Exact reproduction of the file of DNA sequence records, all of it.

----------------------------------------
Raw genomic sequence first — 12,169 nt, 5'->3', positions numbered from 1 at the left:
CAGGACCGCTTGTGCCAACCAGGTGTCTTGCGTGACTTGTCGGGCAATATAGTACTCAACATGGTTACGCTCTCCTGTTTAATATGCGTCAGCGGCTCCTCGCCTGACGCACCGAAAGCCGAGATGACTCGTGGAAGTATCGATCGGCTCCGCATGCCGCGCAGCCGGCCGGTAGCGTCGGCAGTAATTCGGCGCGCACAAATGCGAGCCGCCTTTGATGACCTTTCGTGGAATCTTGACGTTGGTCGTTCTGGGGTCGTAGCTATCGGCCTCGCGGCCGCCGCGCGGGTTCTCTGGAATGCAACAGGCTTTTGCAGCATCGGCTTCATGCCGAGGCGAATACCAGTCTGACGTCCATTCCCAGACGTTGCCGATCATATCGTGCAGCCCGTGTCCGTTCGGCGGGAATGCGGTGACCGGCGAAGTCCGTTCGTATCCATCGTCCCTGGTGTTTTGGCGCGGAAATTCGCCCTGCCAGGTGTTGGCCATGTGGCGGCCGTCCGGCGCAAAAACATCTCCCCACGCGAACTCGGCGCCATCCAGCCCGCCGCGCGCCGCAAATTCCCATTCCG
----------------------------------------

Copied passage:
Raw genomic sequence first — 12,169 nt, 5'->3', positions numbered from 1 at the left:
CAGGACCGCTTGTGCCAACCAGGTGTCTTGCGTGACTTGTCGGGCAATATAGTACTCAACATGGTTACGCTCTCCTGTTTAATATGCGTCAGCGGCTCCTCGCCTGACGCACCGAAAGCCGAGATGACTCGTGGAAGTATCGATCGGCTCCGCATGCCGCGCAGCCGGCCGGTAGCGTCGGCAGTAATTCGGCGCGCACAAATGCGAGCCGCCTTTGATGACCTTTCGTGGAATCTTGACGTTGGTCGTTCTGGGGTCGTAGCTATCGGCCTCGCGGCCGCCGCGCGGGTTCTCTGGAATGCAACAGGCTTTTGCAGCATCGGCTTCATGCCGAGGCGAATACCAGTCTGACGTCCATTCCCAGACGTTGCCGATCATATCGTGCAGCCCGTGTCCGTTCGGCGGGAATGCGGTGACCGGCGAAGTCCGTTCGTATCCATCGTCCCTGGTGTTTTGGCGCGGAAATTCGCCCTGCCAGGTGTTGGCCATGTGGCGGCCGTCCGGCGCAAAAACATCTCCCCACGCGAACTCGGCGCCATCCAGCCCGCCGCGCGCCGCAAATTCCCATTCCG